According to the latest Global Real Estate Sustainability Benchmark (GRESB), Australia is the world leader in green building.
“Green building is the world’s fastest growing industry, and Australia is leading the charge,” says Green Building Council of Australia (GBCA) chief executive, Romilly Madew.
Since 2009, the annual GRESB report has surveyed investors and analysed the sustainability of public, private, and direct real estate portfolios worldwide. Institutional investors use the report to evaluate and improve their portfolios. The 2014 survey included 56,000 buildings held by 637 property companies, with an aggregate value totaling US$2.1 trillion.
Australia/New Zealand is once again the world’s leading region, with an overall score of 61, a decrease of four per cent from last year. Gross asset value of projects included in the survey is $131 billion. In Australia/New Zealand, 70 per cent of participants are regional Green Stars, which is the term used in the report for top performers. It does not signify Green Star certification by the Green Building Council of Australia.
According to Madew, since the introduction of Green Star in 2003, the GBCA has been able to build a strong business case for green buildings.
“Green Star provided a reliable assessment system and the best practice benchmarks that enabled the industry to ‘get on with it,” she noted. “Green Star enabled both builders and buyers to move into the sustainable development space.”
In the CBD, Madew said, 23 per cent of office buildings are now Green Star certified.
Australia’s construction sector accounts for about $100 billion in gross value add (GVA) per year, or about 7 per cent of the Australian economy, according to a 2013 report by Price Waterhouse Coopers. Non-residential buildings account for about $35 billion, and residential buildings account for about $22 billion of that total. The industry employs over one million people as well, which is about 10 per cent of all people employed in Australia.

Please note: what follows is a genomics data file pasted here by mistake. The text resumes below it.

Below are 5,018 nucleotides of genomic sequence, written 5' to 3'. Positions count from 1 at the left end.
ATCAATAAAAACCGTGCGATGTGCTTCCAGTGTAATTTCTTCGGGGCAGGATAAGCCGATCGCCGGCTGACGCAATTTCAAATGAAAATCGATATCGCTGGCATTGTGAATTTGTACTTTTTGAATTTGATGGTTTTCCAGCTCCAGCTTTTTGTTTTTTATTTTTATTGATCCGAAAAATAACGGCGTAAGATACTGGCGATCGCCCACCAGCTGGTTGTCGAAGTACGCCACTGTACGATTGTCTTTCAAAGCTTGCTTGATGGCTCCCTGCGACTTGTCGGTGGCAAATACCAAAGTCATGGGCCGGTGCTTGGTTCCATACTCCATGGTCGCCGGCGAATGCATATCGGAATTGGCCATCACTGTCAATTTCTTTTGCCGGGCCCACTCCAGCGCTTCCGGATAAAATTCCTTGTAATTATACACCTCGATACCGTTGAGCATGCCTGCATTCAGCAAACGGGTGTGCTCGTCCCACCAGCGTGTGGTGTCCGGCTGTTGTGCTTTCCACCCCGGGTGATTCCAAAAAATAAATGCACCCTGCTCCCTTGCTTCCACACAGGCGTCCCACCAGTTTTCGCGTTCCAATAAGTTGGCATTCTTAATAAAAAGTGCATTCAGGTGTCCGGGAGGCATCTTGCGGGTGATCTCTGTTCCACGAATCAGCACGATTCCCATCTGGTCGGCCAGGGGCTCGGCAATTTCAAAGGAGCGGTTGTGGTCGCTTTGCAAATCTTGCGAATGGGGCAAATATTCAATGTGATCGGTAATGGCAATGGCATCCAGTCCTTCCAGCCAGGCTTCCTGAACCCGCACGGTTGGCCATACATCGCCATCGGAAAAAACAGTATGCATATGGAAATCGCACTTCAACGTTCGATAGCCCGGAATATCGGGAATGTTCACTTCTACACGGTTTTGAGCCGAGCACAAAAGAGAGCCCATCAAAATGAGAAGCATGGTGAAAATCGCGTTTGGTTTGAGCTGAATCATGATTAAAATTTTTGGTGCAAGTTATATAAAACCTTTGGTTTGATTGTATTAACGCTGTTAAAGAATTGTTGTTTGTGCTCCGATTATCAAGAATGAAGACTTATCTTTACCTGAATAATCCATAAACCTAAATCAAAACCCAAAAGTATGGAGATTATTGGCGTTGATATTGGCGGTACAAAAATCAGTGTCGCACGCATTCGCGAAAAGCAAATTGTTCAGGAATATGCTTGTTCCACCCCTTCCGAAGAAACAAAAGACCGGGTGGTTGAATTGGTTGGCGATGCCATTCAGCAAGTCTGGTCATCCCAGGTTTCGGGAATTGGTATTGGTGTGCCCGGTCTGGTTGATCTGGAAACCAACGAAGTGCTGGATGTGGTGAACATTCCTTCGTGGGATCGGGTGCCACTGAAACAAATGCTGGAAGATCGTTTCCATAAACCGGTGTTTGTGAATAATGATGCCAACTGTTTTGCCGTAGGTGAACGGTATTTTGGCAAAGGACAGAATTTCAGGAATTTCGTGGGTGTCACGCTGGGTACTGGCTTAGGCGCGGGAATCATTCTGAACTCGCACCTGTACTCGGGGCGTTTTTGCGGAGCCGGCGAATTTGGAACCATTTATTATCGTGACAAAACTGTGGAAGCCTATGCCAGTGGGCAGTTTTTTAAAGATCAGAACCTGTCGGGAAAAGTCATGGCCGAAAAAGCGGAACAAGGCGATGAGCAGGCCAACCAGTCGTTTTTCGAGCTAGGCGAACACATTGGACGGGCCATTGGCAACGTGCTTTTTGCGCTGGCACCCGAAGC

The GRESB survey includes the following building types:
- Retail: 18 per cent
- Office: 19 per cent
- Residential: 8 per cent
- Industrial: 7 per cent
- Hotels: 1 per cent
- Healthcare: 1 per cent
- Other: 4 per cent
- Office/Residential: 3 per cent
- Office/Industrial: 2 per cent
- Retail/Office: 13 per cent
- Diversified: 25 per cent
According to the GBCA, a baseline study of the commercial building sector found that hospitals and office buildings were the two “largest emitters by building type, causing around 40% of total sectoral emissions.”
Compared to an average Australian building, Madew noted, Green Star-certified buildings cut greenhouse gas emissions by 62 per cent, electricity use by 66 per cent, and water use by 51 per cent. The GBCA has certified more than 640 projects since 2002.
The GRESB survey is structured with seven aspects of sustainability, plus a separate section for New Construction and Major Renovations. The seven aspects are:
- Policy and Disclosure
- Risks and Opportunities
- Monitoring and EMS
- Performance Indicators
- Building Certifications
- Stakeholder Engagement
- New Construction and Major Renovations
Though some government policies have contributed to the adoption of green building, Madew said, “[i]ndustry leadership has been far more effective in driving change, and will continue to drive leadership regardless of whichever political party is in power.”
The GBCA cites several published studies on its website regarding the increased return on investment of building green. As early as 2007, the McGraw Hill Construction Report touted a 7. 5 per cent increase in property values, and an overall increase in ROI of 6.6 per cent. The GRESB survey also signals industry recognition of green building benefits, rather than government mandate.
“Few commercial offices are designed and constructed without seeking Green Star certification, because, as Grocon’s Executive Chairman Daniel Grollo has said 'if you’re not building in Green Star, you’re building in obsolescence,'” Madew said.